Chancellor George Osborne will declare today that the UK's best days are yet to come, in a direct challenge to those who doubt his economic plans.
He will tell an audience in Washington DC that the "optimists" would defeat those who predict growth will stagnate.
His comments come as polls suggest that more than eight in 10 people agree with Labour that the UK is suffering a cost of living crisis.
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Earlier this week the International Monetary Fund (IMF) forecast the UK would be the fastest growing country among the G7 nations this year.
But polls suggest that most people have yet to feel any benefit from the recovery.
In total 82% said that they agreed with Labour leader Ed Miliband that the UK was suffering a crisis in the cost of living.
In a speech to the American Enterprise Institute, Mr Osborne will say that the "pessimists are on the march again with their predictions of stagnation. We, the optimists, can prove them wrong again. Our nations' best days lie ahead."
He will also attack those who claim that economic growth can only be sustained through further fiscal stimulus, such as the printing of money through "quantitate easing", and higher government debt.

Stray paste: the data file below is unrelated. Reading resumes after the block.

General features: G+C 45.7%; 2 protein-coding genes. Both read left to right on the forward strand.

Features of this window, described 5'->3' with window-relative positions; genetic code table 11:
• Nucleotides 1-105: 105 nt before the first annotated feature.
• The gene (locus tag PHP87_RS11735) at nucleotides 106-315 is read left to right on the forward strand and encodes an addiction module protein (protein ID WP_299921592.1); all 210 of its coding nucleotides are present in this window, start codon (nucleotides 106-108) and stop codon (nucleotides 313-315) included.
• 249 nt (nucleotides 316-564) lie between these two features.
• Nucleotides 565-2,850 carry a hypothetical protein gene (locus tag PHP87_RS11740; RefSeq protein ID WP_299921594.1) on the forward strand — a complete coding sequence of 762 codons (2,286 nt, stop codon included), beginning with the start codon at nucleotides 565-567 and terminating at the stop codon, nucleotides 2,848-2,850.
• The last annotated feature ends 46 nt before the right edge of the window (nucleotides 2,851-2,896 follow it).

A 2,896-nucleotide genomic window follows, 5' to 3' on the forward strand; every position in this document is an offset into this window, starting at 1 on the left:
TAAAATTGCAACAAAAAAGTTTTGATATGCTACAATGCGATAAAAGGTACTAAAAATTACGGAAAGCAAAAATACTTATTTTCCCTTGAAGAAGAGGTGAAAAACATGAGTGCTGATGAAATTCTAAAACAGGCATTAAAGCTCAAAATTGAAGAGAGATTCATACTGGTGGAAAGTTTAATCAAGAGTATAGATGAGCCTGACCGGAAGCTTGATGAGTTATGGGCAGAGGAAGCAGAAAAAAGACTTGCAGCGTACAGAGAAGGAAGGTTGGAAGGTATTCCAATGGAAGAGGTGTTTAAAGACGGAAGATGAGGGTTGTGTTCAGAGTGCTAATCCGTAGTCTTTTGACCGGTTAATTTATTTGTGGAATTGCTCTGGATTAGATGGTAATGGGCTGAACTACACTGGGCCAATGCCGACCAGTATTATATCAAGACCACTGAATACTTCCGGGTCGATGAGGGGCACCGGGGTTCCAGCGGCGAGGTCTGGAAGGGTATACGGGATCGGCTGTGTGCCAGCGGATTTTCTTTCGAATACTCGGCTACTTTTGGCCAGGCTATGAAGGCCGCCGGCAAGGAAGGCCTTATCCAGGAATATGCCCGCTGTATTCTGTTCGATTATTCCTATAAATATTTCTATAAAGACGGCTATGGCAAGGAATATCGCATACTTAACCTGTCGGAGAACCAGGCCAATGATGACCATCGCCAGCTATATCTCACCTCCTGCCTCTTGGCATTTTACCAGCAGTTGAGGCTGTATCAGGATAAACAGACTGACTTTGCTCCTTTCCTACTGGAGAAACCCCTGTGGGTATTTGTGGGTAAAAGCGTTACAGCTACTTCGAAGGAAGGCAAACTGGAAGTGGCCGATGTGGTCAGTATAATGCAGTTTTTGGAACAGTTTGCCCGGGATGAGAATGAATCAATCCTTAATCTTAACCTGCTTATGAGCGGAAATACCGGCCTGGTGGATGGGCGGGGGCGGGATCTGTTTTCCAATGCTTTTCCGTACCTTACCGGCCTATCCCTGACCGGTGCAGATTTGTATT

Mr Osborne will say that as long as banks have enough cash and the country sorts out its finances those predictions will not materialise.
"We have those conditions in place, and our economy has grown faster than any other in the G7 over the last year and is now forecast by the IMF to do the same in 2014. Instead of more debt or more government spending we need to get our public finances in order, make structural reforms and compete in the world again."
Meanwhile, the IMF urged nations around the world to move ahead more quickly on policies needed to secure a stronger recovery and avoid a prolonged global slump.
In a "Global Policy Agenda" for the world's economies, the IMF outlined a long list of tasks that remain incomplete, from reining in shadow banking risks in China to speeding up financial reforms.